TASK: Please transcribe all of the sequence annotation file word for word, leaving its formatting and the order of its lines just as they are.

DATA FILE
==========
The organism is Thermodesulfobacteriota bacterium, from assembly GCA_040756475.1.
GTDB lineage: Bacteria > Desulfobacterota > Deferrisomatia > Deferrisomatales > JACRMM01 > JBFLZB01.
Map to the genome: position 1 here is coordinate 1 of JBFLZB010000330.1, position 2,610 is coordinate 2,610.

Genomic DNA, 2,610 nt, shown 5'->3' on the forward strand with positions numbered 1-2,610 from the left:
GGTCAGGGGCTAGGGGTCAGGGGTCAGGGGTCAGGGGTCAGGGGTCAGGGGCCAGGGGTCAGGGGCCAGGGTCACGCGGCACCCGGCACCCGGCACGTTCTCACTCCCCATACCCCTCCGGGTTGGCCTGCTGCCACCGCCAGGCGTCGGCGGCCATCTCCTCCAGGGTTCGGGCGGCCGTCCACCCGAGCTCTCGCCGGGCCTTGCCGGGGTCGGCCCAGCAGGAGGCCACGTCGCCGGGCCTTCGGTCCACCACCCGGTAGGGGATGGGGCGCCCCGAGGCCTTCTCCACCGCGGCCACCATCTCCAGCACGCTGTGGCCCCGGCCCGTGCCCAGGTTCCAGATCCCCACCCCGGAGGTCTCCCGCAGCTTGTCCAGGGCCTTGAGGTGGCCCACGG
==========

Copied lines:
The organism is Thermodesulfobacteriota bacterium, from assembly GCA_040756475.1.
GTDB lineage: Bacteria > Desulfobacterota > Deferrisomatia > Deferrisomatales > JACRMM01 > JBFLZB01.
Map to the genome: position 1 here is coordinate 1 of JBFLZB010000330.1, position 2,610 is coordinate 2,610.

Genomic DNA, 2,610 nt, shown 5'->3' on the forward strand with positions numbered 1-2,610 from the left:
GGTCAGGGGCTAGGGGTCAGGGGTCAGGGGTCAGGGGTCAGGGGTCAGGGGCCAGGGGTCAGGGGCCAGGGTCACGCGGCACCCGGCACCCGGCACGTTCTCACTCCCCATACCCCTCCGGGTTGGCCTGCTGCCACCGCCAGGCGTCGGCGGCCATCTCCTCCAGGGTTCGGGCGGCCGTCCACCCGAGCTCTCGCCGGGCCTTGCCGGGGTCGGCCCAGCAGGAGGCCACGTCGCCGGGCCTTCGGTCCACCACCCGGTAGGGGATGGGGCGCCCCGAGGCCTTCTCCACCGCGGCCACCATCTCCAGCACGCTGTGGCCCCGGCCCGTGCCCAGGTTCCAGATCCCCACCCCGGAGGTCTCCCGCAGCTTGTCCAGGGCCTTGAGGTGGCCCACGG